Purchasers of a diabetes drug can pursue antitrust claims based on allegations that drug maker Sanofi-Aventis wrongfully extended its monopoly by improperly listing a patent in the U.S. Food & Drug Administration’s “Orange Book,” the 1st U.S. Circuit Court of Appeals has determined.
The “Approved Drug Products with Therapeutic Equivalence Evaluations” publication, known in the pharmaceutical industry as the Orange Book, identifies drug products approved by the FDA and includes related patent and exclusivity information. The listing of a patent in the Orange Book enables the patent holder to later trigger an automatic 30-month suspension of the FDA’s approval of competing products.
“At least in the 1st Circuit, it’s a ‘get out of jail free’ card if it was an honest mistake and you did it in good faith.”
— Howard J. Susser, IP attorney
The plaintiffs in the case argued that Sanofi improperly listed in the Orange Book a patent for a pen injector used to administer Lantus to diabetes patients. According to the plaintiffs, the improper listing was designed to extend Sanofi’s monopoly and thereby keep cheaper generic drugs off the market.
In reversing a dismissal by U.S. Magistrate Judge Judith Dein in Boston, the 1st Circuit concluded that the plaintiffs stated a plausible claim for antitrust liability.
“We … hold that the facts and reasonable inferences found in the complaint describe an improper submission of the ‘864 patent for listing in the Orange Book [and] that the defenses to antitrust liability as a result of such an improper submission include proving that the submission was the result of a reasonable, good-faith attempt to comply with the Hatch-Waxman [Amendments] scheme,” Judge William J. Kayatta Jr. wrote for the unanimous 1st Circuit panel.
The 31-page decision is In Re: Lantus Direct Purchaser Antitrust Litigation.
One of the more notable aspects of the case was the court’s recognition of a two-prong test that requires a showing of both reasonableness and good faith to determine whether a patent holder has established a defense to an allegation that the listing of a patent in the Orange Book was improper, according to Boston intellectual property attorney Howard J. Susser.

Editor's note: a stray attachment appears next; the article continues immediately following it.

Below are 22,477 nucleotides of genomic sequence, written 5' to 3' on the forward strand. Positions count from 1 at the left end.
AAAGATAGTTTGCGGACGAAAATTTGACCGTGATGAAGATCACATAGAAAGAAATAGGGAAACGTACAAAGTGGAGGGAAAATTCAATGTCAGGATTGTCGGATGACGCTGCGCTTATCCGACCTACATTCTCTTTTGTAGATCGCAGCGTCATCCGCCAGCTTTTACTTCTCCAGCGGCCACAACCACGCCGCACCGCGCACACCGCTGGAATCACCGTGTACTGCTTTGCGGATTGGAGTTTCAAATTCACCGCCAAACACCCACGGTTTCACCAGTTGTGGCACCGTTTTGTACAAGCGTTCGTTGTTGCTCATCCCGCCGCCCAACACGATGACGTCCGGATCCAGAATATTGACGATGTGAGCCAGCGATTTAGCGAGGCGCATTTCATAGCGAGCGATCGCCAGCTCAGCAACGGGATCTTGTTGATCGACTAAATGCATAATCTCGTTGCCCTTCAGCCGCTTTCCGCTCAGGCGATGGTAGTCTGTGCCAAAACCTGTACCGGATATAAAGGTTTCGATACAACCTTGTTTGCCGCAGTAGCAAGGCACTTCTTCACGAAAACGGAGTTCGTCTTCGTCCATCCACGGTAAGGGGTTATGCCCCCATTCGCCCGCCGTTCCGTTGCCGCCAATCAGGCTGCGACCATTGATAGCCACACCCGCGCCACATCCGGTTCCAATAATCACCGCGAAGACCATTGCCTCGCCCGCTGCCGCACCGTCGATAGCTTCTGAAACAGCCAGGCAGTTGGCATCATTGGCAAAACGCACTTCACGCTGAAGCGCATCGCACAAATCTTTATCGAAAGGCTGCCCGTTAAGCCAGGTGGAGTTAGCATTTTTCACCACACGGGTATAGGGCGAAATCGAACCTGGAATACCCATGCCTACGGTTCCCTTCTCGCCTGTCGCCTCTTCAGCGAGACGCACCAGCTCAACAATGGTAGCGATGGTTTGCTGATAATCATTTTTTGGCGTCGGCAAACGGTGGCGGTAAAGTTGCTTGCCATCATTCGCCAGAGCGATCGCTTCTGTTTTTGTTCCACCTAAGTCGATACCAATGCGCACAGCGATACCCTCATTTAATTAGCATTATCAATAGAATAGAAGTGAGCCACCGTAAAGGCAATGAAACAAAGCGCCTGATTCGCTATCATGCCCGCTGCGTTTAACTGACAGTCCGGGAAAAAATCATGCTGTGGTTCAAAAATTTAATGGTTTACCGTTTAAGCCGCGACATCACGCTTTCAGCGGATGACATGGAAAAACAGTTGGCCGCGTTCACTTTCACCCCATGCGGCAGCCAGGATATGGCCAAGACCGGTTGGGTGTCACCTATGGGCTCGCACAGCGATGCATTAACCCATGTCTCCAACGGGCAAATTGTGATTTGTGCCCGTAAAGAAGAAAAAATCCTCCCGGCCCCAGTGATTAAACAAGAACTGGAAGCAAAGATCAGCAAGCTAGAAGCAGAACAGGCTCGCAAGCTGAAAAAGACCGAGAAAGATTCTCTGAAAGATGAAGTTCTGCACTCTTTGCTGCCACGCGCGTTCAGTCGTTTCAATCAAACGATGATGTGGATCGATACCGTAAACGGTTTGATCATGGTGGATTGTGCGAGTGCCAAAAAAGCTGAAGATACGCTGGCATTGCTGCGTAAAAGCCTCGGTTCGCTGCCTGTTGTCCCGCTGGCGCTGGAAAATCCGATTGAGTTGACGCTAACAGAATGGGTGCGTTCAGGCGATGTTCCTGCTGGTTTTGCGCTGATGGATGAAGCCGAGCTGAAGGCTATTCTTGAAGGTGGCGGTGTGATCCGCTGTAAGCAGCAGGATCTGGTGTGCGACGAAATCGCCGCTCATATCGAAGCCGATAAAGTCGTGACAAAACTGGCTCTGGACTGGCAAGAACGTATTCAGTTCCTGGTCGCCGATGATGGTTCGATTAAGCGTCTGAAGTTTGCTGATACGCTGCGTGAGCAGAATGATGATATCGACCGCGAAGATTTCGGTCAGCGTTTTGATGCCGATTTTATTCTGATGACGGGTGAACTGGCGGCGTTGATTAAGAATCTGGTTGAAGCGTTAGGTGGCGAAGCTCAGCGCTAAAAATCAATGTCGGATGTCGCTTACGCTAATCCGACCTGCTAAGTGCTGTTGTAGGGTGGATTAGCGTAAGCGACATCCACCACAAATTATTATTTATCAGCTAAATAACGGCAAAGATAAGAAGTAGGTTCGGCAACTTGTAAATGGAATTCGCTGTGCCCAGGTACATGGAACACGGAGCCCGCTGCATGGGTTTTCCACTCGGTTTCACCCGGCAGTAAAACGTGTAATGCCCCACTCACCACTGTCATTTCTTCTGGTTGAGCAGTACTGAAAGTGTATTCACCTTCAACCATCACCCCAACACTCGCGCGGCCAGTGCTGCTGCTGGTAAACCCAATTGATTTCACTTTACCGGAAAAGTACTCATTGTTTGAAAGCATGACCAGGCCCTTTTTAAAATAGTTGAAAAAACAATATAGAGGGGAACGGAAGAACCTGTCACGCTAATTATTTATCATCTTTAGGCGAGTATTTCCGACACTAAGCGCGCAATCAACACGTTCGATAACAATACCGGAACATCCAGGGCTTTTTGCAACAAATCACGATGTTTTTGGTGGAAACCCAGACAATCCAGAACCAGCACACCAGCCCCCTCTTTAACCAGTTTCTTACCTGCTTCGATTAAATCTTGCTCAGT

“At least in the 1st Circuit, it’s a ‘get out of jail free’ card if it was an honest mistake and you did it in good faith,” Susser said. “If someone’s really being sneaky and intentionally trying to extend their monopoly by submitting a patent that doesn’t belong in the Orange Book, then this case is saying there could be Section 2 antitrust liability.”
Susser added that the ruling sends a message to companies to document decision-making regarding the listing of a patent in the Orange Book whenever there is any ambiguity regarding the appropriateness of the decision to do so.
“It becomes a compliance issue,” Susser said.
Providence IP attorney C. Alexander Chiulli said he could envision the potential for abuse in Orange Book listings.
“There’s a clear benefit to listing patents in the Orange Book and interpreting the definition of a drug [patent] claim fairly extensively because of the opportunities for a patent holder to place that 30-month stay over a competitor,” he said.
Chiulli said he read the two-prong test for evaluating the appropriateness of an Orange Book listing as the court striking a balance between intellectual property rights and the public interest in allowing generic drugs to come to market.
Craig R. Smith said the case highlights some of the issues in deciding whether to list a patent in the Orange Book.
“One of the dilemmas companies face is deciding what is considered a patent for a ‘drug’ or ‘drug product’ relating to the drug you’d gotten your initial patent on,” said Smith, an IP lawyer in Cambridge, Massachusetts. “There’s a question of how do you comply with the regulation.”
Smith said that companies have asked the FDA for guidance on whether they should list a patent.
“They’ve never provided an answer that is clear enough for people to know for sure whether they should be filing or the approach they should take going forward,” Smith said.
The plaintiffs are represented by Thomas M. Sobol of Hagens, Berman, Sobol, Shapiro in Cambridge. He was unavailable for comment. Defense attorney Laura Diss Gradel of Jones Day in Boston did not respond to a request for comment.
The FDA’s Orange Book procedures are governed by the 1984 Hatch-Waxman Amendments to the Food, Drug, and Cosmetic Act.